A lady of distinction

John F. Hartmann

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Mom Luang Boonlua Debyasuvarn. Illustration : Damien Chavanat

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THUTIYAWISET

Boonlua

(translated from the Thai by Abhassara Charubha and Charungkiat Phutiratana)

Silpakorn University: 2017

 

Mom Luang Boonlua Debyasuvarn, known by her pen name, Boonlua, was four years old when she was sent to a convent school in Bangkok after the death of her mother, a classical dancer, who had taught her only child, Boonlua, to read when she was three. Later, her elder half-brother shipped her off to a convent high school in Penang, Malaysia, where she was exposed to Western literature, in French and English, and disciplined by nuns in the craft of good writing. After returning to Bangkok, she earned a bachelor of arts in Thai language and literature from Chulalongkorn University in 1936, in the very first class that included women. For a brief period, she was an administrator in the Ministry of Education, which left her feeling frustrated because, as a woman, she was ignored, which she often countered by raising her voice at meetings. She turned instead to a more rewarding career as a teacher of literature and took time out to earn an MA in education from the University of Minnesota in 1950. For years, she lived in the shadow of her elder half-sister, who, under the pen name Dokmai Sot, wrote popular light “novels of manners” about the aristocratic class. It was only after her half-sister’s death that Boonlua found the courage to write novels, six in all. She wrote her classic, Thutiyawiset, as a weekly series in 1966-67 for a popular women’s magazine, Satri Sarn.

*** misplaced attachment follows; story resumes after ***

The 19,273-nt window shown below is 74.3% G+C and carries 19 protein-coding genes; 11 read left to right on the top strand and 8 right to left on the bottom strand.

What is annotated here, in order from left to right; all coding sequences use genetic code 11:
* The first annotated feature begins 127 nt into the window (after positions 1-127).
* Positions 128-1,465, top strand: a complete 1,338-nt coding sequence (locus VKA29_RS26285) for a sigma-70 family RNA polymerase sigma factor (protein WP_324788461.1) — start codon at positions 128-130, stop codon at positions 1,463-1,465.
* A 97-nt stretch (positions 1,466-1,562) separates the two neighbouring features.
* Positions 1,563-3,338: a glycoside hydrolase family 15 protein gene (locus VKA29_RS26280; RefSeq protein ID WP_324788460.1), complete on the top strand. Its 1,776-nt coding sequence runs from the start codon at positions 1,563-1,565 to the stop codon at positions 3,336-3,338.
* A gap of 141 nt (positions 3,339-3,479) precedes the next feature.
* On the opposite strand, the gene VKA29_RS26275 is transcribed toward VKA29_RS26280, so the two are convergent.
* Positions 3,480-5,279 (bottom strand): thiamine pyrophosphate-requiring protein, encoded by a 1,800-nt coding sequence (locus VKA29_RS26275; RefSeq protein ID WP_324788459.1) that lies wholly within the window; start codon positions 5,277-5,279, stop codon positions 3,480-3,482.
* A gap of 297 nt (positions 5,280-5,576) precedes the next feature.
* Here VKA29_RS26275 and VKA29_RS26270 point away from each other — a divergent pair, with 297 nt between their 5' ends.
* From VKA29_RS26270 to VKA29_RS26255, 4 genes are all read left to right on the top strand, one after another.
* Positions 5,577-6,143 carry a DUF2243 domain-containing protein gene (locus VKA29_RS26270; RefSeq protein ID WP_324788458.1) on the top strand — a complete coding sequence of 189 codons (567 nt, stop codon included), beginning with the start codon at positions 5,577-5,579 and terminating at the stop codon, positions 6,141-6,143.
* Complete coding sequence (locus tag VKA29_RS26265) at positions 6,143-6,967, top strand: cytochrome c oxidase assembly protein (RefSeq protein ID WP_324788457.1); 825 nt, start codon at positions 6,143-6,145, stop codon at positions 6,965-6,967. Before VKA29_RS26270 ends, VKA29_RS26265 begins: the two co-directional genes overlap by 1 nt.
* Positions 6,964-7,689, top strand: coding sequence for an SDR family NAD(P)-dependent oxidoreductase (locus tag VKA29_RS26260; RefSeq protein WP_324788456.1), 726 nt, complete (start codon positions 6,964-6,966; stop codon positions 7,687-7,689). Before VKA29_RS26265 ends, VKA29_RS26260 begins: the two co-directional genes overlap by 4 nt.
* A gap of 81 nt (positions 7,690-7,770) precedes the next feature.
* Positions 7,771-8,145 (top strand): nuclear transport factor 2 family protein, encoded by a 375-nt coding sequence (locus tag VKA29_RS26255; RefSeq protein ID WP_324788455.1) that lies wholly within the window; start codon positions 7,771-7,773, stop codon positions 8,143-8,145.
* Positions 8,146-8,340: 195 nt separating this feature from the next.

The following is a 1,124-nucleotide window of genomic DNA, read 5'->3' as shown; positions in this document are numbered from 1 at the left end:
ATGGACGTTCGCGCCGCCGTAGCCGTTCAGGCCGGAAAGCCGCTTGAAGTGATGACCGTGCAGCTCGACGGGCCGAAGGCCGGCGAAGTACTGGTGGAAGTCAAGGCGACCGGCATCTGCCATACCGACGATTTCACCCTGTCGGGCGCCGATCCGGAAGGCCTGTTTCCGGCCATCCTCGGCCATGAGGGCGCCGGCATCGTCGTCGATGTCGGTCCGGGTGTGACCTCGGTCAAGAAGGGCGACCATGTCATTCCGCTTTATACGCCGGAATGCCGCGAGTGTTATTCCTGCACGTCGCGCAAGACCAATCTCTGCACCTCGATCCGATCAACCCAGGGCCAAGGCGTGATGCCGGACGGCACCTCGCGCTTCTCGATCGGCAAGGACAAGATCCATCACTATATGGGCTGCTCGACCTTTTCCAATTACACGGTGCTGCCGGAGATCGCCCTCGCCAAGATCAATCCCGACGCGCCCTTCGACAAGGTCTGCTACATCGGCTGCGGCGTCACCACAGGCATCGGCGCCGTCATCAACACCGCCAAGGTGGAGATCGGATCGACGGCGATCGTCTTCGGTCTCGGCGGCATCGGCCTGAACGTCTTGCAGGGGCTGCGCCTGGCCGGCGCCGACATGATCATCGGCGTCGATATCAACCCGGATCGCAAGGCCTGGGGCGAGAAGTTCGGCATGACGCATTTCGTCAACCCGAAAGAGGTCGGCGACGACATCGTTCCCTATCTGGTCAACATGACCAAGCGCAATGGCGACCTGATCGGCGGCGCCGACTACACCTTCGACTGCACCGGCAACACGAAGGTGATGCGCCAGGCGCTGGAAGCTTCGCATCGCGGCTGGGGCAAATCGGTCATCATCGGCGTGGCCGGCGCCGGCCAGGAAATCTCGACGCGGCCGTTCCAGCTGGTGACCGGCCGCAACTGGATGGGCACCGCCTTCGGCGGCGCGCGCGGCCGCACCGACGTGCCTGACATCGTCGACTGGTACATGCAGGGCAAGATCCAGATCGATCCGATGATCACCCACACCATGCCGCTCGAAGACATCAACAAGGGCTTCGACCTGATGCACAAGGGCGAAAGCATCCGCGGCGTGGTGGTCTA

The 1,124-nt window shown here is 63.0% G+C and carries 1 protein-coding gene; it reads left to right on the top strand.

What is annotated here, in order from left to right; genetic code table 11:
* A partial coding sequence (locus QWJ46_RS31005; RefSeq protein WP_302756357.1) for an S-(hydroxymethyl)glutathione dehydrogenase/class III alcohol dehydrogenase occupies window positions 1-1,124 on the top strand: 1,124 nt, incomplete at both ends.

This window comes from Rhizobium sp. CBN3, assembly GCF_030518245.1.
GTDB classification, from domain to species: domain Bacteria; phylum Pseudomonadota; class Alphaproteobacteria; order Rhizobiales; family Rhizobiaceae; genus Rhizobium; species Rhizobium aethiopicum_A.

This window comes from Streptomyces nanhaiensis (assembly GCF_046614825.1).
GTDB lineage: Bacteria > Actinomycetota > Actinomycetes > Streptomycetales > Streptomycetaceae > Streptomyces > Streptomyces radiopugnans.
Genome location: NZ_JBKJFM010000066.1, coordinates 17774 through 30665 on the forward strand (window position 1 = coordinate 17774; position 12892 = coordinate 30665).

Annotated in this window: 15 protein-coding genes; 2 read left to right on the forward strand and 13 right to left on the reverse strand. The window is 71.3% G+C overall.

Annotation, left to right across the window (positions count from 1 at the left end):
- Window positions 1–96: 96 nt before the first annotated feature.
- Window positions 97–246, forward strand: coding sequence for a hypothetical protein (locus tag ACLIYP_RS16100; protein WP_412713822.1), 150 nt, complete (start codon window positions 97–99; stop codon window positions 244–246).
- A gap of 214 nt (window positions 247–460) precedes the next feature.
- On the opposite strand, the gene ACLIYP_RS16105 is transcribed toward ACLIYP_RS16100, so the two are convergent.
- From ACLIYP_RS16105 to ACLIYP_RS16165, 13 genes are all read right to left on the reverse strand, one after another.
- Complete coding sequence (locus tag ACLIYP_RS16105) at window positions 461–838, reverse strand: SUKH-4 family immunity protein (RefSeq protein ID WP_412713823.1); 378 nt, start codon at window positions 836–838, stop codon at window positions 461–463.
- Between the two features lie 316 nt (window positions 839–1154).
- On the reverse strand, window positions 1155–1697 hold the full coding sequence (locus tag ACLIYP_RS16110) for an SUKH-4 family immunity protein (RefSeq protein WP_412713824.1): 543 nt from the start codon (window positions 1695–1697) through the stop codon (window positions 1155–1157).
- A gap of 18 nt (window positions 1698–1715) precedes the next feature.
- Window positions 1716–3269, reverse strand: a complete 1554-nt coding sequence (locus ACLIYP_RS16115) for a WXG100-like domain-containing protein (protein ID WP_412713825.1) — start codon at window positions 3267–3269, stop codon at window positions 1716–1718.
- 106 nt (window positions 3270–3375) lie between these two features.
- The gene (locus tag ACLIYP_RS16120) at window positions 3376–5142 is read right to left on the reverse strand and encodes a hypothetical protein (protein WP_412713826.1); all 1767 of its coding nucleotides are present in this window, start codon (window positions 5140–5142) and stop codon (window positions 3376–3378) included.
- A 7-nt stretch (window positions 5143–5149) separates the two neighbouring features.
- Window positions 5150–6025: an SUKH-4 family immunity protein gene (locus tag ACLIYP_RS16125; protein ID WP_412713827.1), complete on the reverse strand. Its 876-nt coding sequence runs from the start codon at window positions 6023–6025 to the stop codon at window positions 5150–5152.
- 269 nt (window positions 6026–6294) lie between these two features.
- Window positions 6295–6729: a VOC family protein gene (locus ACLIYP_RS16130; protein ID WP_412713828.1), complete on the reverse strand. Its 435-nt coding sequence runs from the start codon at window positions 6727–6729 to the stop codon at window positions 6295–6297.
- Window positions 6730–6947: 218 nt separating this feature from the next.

Boonlua’s father, Chao Phraya Thewet, was a great-grandson of Rama II, “the poet king”, who rewrote some parts of his father’s version of the Ramakien for khon, or masked dance drama. Chao Phraya Thewet was also an adviser to King Chulalongkorn and managed all theatrical performance in the Royal Palace. Boonlua was Phraya Thewet’s thirty-second child, and his favourite. Classical Thai literature and dance drama were part of her DNA, as was a probing intellect. Her proximity to the palace gave her a window into elite society and political intrigues.

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